TENNESSEE HEMP GROWERS GET ANOTHER YEAR TO TRANSITION TO FEDERAL PROGRAM

NASHVILLE – Hemp growers in Tennessee will have more time to adjust to federal Domestic Hemp Program guidelines. The program was scheduled to take effect this year, but the United States Congress extended the current industrial hemp pilot program authorized under the 2014 Farm Bill through September 30, 2021.

Tennessee will continue to operate its hemp licensing and inspection programs under the 2014 Farm Bill.

“This extension will give hemp growers more time to transition to new program guidelines and to better understand federal expectations,” Commissioner Charlie Hatcher, D.V.M. said. “Tennessee was on the forefront in providing a framework for producers to grow hemp and we see hemp as an emerging opportunity for growers and processors. We will continue to support this expanding industry and are committed to contributing to its success.”

The Tennessee Department of Agriculture’s (TDA) 2021 hemp plan was approved by the USDA earlier this year, positioning the department to implement new federal standards. The delay allows TDA to fine-tune laboratory operations, inspection procedures, and sampling processes before transitioning to the federal program next year.

When the new federal standards go into effect next year, every hemp variety in every growing area must be tested for THC within 15 days of harvest rather than 30 days. Samples collected will be tested for total THC rather than delta-9 THC. Growers will be required to receive lot numbers from the USDA Farm Services Agency under the new program.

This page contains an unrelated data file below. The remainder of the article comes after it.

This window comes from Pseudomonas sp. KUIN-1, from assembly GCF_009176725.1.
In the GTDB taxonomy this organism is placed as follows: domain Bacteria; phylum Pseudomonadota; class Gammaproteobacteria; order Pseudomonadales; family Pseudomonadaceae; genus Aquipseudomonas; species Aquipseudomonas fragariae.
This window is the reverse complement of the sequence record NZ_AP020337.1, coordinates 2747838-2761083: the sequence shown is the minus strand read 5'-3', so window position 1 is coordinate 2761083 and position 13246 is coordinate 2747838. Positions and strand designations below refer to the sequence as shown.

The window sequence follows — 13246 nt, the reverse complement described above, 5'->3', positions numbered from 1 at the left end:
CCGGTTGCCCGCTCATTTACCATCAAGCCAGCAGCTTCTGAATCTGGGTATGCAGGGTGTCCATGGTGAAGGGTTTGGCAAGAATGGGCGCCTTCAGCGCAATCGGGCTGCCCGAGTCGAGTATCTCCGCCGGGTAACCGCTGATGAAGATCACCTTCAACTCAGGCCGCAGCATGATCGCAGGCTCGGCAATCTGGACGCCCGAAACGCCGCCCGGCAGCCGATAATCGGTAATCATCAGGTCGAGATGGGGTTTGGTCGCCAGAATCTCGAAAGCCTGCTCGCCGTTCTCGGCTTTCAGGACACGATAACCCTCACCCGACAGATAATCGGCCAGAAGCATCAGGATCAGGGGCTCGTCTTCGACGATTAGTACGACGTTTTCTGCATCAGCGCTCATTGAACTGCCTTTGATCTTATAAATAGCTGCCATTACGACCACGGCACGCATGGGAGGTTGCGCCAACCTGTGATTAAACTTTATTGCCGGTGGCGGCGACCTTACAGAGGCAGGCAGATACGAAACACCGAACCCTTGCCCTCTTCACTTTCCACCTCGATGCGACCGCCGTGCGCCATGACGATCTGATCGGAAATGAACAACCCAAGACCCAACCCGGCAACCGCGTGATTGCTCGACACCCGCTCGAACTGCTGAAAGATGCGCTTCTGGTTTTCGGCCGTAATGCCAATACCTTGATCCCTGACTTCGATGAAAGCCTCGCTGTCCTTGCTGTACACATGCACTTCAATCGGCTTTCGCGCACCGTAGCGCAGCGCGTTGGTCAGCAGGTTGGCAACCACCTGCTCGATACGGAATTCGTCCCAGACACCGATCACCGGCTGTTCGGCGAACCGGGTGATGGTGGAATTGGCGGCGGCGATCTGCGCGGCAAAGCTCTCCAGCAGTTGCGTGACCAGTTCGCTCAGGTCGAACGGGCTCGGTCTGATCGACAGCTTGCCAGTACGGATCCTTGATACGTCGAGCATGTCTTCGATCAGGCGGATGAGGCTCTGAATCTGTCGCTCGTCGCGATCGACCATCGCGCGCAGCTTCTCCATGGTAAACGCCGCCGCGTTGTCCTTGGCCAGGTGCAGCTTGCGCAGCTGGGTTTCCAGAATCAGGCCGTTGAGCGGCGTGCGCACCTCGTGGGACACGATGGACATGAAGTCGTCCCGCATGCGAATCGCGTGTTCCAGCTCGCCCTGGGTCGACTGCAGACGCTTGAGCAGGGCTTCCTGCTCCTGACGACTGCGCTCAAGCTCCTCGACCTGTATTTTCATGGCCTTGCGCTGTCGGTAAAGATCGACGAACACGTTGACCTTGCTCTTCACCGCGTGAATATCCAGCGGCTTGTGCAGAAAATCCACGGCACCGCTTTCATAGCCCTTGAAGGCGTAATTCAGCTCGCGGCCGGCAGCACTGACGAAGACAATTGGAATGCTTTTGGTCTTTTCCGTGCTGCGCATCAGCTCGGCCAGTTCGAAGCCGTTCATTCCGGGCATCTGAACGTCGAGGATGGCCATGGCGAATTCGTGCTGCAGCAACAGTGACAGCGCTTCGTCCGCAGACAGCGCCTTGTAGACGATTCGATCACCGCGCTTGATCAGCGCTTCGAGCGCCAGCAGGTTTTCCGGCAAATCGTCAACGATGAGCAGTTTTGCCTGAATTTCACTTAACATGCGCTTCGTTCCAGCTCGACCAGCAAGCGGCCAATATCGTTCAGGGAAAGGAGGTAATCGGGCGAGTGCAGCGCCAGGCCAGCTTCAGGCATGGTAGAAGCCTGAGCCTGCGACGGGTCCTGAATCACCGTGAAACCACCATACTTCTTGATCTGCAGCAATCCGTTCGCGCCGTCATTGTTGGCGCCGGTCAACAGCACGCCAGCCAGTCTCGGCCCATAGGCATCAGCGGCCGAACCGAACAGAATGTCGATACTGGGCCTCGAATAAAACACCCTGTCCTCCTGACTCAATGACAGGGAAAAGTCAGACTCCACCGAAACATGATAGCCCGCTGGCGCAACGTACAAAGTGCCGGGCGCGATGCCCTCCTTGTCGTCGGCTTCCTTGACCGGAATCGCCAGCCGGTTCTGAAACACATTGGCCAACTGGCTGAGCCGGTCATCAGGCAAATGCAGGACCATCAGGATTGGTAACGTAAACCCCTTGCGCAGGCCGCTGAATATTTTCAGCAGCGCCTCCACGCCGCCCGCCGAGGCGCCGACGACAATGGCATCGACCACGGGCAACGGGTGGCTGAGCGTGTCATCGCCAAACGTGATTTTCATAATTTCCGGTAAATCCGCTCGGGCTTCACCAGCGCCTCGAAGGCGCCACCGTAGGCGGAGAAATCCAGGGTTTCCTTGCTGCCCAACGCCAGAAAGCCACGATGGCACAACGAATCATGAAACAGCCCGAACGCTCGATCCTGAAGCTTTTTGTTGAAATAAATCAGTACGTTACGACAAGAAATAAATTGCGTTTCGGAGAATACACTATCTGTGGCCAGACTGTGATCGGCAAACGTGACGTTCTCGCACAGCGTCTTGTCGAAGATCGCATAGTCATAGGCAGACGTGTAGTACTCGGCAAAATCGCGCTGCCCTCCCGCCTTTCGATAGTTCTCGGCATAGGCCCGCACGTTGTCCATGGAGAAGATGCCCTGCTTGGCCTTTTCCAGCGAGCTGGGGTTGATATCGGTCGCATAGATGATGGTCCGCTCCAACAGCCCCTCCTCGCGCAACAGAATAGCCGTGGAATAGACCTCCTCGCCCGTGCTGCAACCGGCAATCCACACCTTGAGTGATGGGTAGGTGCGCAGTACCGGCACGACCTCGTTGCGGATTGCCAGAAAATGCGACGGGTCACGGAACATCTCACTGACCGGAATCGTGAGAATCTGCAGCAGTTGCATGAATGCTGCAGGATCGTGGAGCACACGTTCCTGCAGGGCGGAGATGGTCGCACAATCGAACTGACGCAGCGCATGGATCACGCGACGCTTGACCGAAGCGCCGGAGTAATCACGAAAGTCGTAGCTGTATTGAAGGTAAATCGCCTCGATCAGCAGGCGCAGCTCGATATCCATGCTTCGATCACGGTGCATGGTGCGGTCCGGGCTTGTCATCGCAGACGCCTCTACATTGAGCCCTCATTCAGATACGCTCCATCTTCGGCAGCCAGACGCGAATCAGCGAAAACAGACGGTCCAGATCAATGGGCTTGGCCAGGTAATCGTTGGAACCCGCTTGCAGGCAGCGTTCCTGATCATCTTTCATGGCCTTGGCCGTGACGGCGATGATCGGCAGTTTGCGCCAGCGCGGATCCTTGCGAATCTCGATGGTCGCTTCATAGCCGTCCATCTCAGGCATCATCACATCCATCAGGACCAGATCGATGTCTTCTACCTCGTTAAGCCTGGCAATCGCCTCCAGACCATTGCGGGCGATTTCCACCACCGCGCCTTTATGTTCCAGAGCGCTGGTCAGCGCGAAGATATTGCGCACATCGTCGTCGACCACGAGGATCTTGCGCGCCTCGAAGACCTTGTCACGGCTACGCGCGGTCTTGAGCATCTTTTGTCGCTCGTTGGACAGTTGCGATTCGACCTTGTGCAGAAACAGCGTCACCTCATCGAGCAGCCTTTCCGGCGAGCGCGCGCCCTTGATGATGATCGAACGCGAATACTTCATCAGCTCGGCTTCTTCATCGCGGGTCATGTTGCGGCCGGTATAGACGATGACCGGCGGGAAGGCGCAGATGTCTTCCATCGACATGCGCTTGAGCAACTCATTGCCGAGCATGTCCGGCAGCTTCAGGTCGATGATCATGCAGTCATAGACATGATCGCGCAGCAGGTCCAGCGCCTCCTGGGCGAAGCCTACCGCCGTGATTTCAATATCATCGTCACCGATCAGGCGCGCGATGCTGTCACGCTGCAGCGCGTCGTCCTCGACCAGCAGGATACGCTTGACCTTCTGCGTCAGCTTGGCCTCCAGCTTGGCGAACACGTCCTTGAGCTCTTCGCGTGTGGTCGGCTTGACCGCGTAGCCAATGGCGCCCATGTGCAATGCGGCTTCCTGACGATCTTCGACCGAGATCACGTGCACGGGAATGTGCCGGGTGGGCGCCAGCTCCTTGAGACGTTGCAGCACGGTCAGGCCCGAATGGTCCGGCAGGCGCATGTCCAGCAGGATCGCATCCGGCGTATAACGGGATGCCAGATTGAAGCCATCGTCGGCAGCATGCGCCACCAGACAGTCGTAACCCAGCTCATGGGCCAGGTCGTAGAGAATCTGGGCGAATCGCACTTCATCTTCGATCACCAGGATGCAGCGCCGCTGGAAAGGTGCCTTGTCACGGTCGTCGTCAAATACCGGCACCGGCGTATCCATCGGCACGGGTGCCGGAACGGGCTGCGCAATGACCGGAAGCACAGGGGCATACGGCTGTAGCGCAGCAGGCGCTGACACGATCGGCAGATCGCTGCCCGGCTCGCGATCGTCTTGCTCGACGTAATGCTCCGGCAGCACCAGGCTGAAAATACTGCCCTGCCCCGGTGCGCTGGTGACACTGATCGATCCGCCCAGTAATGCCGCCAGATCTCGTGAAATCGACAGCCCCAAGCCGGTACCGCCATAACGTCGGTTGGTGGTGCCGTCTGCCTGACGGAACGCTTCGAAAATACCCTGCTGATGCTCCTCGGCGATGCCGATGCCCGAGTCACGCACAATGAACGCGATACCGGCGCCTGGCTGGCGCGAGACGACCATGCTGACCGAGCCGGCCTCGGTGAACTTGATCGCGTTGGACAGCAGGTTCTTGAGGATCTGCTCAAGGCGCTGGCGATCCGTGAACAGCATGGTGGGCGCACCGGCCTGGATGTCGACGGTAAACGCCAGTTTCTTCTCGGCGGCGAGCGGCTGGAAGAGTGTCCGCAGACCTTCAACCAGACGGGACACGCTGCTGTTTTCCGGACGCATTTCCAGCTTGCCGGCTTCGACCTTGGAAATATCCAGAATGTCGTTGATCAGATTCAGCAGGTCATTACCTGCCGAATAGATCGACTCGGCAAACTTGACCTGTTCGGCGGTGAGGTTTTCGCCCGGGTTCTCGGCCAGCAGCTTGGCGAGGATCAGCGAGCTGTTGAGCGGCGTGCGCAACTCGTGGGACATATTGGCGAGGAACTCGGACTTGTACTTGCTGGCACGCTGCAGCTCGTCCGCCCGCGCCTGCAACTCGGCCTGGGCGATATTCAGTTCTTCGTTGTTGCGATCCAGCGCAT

Tennessee has 1,800 hemp growers licensed to plant as much as 16,000 acres of hemp. TDA accepts applications to grow hemp year-round, with permits expiring June 30 of every year. For more information about hemp in Tennessee, visit www.tn.gov/agriculture/farms/hemp-industry.html

About Brad Jones

Brad is the Owner/Operator of BBB TV 12, and has been with the company since August of 1996. Brad is a 1987 graduate of Coalfield High School and a 1995 graduate of the University of Tennessee College of Communications. He won the 1995 broadcast production student of the year award. Brad worked at Shop at Home, Inc. a home shopping network that was located in Knoxville, TN from 1993 - 1995 and then at Via TV (RSTV, Inc.) from 1995 - 1996. After some freelance work in Nashville, Brad joined the BBB Communications staff in August of 1996. A short stint at WVLT TV as a news photographer was in 2001, but he continued to work at BBB TV as well. Brad is married to Nicole Jenkins Jones, a 1990 graduate of Oak Ridge High School, who works at Oak Ridge Gastroenterology and Associates in Oak Ridge. They have 3 kids, Trevor Bogard, 27, Chandler 22, and Naomi 13. On December 12, 2013 they welcomed their first grandchild, Carter Ryan Bogard. Brad is also the assistant boys basketball coach at Coalfield High School for the past 11 years. In 2013-14 the Yellow Jackets won their first district title since 1991 and just the 4th in school history.

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